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Whilst social media allows ren to connect with her fans and see the impact of her music firsthand, she has also been honest about its pitfalls. On “virtual reality” she sings about how she doesn’t want to ‘live my life on the internet’ and ‘check my phone before I even get to take a breath’ in the morning. Social media undoubtedly presents such a paradox for artists in today’s digital world, many finding themselves in a ‘can’t live with it, can’t live without it’ predicament. An online presence is integral to an artist’s success, but it creates a lot of pressure — in particular, by exposing them to cyberbullying and trolls. In a recent study, it was revealed that 42% of the Tweets Billie Eilish received in 2019 were negative, whilst Ariana Grande came in at 41%, Jorja Smith at 19% and Adele at a whopping 66%. Tormenting others online whilst hiding behind a keyboard is such a prevalent phenomenon that artists such as Jesy Nelson have spoken publicly about their struggles with it. In Jesy’s case, the trolling was so bad that she felt driven to leave her girl group, Little Mix, and even attempted suicide in order to make it stop.
ren recalls a time when she happened upon a video that Universal had posted of her on social media. She recollects how some users had made derogatory comments about the way she was sitting, trying to find problems and pick holes. “I was like, ‘It’s insane that this is something that bothers someone’,” she remembers. “I understand if it was me singing and someone didn’t like the vibe or my voice or the song or whatever. I totally get that. But how can you pick on something when there’s nothing for you to hate? I just can’t understand it,” she says searchingly. “It’s not even that they make me upset. It just seems completely unnecessary and I can’t understand the thought process behind the people that comment shit like that and find a problem with literally everything.”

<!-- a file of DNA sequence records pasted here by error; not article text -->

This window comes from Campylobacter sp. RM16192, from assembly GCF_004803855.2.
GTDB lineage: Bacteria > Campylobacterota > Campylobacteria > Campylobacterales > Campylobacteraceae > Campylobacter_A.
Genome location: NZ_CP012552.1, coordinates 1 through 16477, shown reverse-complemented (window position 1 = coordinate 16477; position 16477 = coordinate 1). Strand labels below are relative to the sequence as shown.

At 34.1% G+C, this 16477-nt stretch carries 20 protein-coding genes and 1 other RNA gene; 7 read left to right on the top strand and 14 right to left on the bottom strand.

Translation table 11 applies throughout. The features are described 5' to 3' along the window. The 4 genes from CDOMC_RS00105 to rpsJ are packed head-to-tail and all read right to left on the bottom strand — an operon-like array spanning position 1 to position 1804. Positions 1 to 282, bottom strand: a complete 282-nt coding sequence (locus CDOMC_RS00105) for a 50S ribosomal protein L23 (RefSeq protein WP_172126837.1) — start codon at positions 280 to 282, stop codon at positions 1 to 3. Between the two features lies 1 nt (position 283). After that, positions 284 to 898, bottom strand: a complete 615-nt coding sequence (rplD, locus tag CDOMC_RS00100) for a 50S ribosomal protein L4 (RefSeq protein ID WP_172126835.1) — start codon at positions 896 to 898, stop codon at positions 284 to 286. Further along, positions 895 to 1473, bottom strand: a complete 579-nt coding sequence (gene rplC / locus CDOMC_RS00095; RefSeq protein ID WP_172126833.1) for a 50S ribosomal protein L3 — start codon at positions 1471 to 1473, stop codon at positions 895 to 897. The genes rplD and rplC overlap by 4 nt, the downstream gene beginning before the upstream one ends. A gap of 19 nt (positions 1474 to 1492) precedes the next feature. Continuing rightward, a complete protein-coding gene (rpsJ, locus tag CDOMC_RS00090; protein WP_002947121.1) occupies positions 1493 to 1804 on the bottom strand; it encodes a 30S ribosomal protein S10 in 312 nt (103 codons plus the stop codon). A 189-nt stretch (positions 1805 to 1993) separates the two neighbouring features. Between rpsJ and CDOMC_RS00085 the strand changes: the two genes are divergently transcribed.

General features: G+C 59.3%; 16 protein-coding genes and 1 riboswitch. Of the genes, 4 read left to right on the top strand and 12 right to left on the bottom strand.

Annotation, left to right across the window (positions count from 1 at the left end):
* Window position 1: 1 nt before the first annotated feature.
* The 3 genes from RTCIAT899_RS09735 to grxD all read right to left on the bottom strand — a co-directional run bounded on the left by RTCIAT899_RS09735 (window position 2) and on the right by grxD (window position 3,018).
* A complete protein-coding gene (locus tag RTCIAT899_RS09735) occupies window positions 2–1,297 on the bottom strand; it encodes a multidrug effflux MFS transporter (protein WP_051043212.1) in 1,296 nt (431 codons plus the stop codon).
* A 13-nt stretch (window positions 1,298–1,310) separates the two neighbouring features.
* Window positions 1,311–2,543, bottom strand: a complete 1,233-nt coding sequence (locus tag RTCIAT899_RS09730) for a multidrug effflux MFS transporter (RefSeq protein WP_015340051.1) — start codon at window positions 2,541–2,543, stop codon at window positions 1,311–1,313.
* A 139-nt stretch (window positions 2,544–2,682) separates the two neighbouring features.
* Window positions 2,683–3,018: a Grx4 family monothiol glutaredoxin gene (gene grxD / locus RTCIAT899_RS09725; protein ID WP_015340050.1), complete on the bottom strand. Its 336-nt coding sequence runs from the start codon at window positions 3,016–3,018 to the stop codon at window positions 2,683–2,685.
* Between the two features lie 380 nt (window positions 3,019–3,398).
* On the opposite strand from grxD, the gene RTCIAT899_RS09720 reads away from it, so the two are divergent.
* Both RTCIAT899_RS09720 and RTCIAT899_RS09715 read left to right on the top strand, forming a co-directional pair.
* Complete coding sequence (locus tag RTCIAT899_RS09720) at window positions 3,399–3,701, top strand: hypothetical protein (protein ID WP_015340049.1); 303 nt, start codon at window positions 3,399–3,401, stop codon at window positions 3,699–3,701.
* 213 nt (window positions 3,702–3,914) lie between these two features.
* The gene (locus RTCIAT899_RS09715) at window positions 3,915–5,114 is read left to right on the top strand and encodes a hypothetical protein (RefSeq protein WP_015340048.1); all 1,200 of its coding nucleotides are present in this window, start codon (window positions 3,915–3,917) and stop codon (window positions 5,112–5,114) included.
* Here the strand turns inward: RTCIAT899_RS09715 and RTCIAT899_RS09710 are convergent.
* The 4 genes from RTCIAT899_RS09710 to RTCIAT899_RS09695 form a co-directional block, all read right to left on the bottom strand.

The last year has been a hellscape to say the least. Amongst the shared losses of freedom and ability to see loved ones, musicians like ren have also lost a year of performing time, chances to engage with their fans and play their songs live to increasingly large audiences. What kind of toll has the past year taken on her? “So, I’ve been OK,” ren sighs, world-weary. “I’ve been as good as I can be.” Touching on her struggles with mental health, she makes a joke that the standard was already “pretty low,” but has been focusing on the small joys in life such as skincare and daily routines. While she originally lamented missing out on her high school graduation and prom due to the Covid crisis, now she “literally couldn’t give less of a shit about that.” In fact, she thinks the pandemic has had somewhat of a positive impact on her mental health. “I’m able to see more in the grand scheme of things — how not important these little things are that have completely tripped me out in the past, because you have way more time to reflect on it.”